“Don’t Call Me That!”

Don’t call me a Republican, Democrat or a Liberal! 

 

Personally, I’m not lock step with anyone and I don’t need talking points or sound bites…I want substance. Since, I’m not shallow, I prefer to think of myself as a “Progressive Independent’ thanks to transformative learning.
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Here’s a definition of transformative learning. I found this through J. Mezirow: Transformative learning (or transformational learning) is a process of getting beyond gaining factual knowledge alone to instead become changed by what one learns in some meaningful way. It involves questioning assumptions, beliefs and values, and considering multiple points of view, while always seeking to verify reasoning.

 

 

This Progressive Independent is fully supportive of President Barack Obama.

 

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Responses

  1. Nice way to put it.

  2. Progressive Independent… has a nice sound to it.

  3. You should check out eastsideinstitute.org. We TEACH transformative learning, except we call it something else. Also check out performingtheworld.org. Performance activists and generally amazing people from all over the world attend this international developmental performance conference. I think it would be right up your alley!

  4. I like that “Progressive Independent” I’m going to start using that.

    Senator Barack Obama has my vote.

  5. I like this–transformative learning.

  6. hi michelle
    blogrolling you !! you have a nice blog here. and thannks for stopping and those words.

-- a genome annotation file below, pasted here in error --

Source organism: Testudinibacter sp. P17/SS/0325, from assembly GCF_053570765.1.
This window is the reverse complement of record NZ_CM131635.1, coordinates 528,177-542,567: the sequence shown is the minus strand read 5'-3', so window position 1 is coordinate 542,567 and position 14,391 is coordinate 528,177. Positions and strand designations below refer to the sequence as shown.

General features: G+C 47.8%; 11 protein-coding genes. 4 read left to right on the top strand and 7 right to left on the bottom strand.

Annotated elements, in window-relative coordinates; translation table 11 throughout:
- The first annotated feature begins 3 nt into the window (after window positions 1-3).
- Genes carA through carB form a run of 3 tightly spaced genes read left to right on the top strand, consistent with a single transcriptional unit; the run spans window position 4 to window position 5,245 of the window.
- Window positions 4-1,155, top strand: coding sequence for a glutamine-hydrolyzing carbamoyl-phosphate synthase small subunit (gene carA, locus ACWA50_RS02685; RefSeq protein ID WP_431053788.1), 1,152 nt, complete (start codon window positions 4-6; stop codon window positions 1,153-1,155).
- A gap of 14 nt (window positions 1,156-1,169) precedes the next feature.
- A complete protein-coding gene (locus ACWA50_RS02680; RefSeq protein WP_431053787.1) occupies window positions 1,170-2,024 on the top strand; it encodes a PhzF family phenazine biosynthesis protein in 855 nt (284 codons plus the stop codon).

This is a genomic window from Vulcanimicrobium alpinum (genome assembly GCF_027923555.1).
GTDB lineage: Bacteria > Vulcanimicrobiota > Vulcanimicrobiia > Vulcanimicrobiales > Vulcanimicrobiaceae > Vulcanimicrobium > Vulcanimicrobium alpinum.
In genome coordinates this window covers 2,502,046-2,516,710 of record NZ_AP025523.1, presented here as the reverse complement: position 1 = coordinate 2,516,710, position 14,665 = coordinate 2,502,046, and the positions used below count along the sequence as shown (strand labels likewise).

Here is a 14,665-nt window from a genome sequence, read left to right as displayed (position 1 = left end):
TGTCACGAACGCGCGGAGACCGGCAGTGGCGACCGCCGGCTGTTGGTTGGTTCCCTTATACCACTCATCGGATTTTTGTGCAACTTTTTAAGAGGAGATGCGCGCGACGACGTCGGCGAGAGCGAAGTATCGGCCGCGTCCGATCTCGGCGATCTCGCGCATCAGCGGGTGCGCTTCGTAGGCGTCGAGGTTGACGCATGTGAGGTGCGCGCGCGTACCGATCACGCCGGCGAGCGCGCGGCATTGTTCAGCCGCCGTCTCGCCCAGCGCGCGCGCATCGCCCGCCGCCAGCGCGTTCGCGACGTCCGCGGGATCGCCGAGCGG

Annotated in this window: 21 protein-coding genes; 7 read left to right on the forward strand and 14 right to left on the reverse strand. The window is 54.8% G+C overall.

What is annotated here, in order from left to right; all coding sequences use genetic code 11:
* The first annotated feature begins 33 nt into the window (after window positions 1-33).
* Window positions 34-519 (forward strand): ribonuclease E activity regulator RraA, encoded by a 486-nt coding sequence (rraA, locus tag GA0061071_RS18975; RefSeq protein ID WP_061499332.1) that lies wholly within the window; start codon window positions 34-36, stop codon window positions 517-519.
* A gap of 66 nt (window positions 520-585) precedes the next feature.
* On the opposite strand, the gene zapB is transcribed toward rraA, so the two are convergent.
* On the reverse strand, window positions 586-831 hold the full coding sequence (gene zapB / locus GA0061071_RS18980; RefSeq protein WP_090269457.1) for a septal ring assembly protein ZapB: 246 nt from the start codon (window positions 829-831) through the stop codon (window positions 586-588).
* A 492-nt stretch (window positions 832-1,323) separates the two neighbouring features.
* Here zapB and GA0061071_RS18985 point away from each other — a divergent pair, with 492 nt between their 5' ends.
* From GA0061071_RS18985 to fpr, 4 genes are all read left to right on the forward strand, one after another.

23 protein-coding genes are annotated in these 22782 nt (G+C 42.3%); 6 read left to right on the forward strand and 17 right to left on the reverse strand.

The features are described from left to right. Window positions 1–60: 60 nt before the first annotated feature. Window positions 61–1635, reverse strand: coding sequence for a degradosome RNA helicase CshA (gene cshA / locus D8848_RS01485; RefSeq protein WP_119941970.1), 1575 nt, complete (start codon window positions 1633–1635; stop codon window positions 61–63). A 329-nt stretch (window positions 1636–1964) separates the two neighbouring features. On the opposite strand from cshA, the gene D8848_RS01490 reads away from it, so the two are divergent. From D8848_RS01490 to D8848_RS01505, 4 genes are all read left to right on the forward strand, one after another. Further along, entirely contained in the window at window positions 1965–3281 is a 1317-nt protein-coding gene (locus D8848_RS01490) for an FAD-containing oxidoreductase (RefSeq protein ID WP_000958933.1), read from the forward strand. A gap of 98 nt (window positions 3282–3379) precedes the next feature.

7. How do you square the contradictions of being Christian with being liberal. Ie pro chice, pro gay agenda of Obama.

  8. I am registered Republican, have voted Republican in every election since Reagan, and admire many of the principles of the Republican party and chief among them it’s opposition to abortion. So, I wouldn’t back away at all from Republican ideals, but …

    that said, I am weary of labels. Labels obscure the common interests of people. Who favors polluted water? Who among Americans is a champion of war? Who wants their children to receive a poor education?

    Certain questions of public policy have a common purpose that is naturally present, and the labeling of people is not only mean-spirited — it’s obstructionist. If I insist upon my belief in individual freedom to the extent of accusing Democrats of being against it — how likely am I going to be persuasive when I ask fellow citizens to fight, say, the Fairness Doctrine?

    If I assert what I know to be true — that you want the freedom to express your ideas — and then I tell you that the Fairness Doctrine will infringe my right to express mine — I take the first step in making a connection. If I can put you in my place, help you see life from my perspective ….

    That’s just an example. But the point is that no one wins the support of others by deriding them in stereotypes. And we cheat ourselves when we indulge stereotypes (mea culpa too) because we miss out on the chance to really see life in its breadth and richness.


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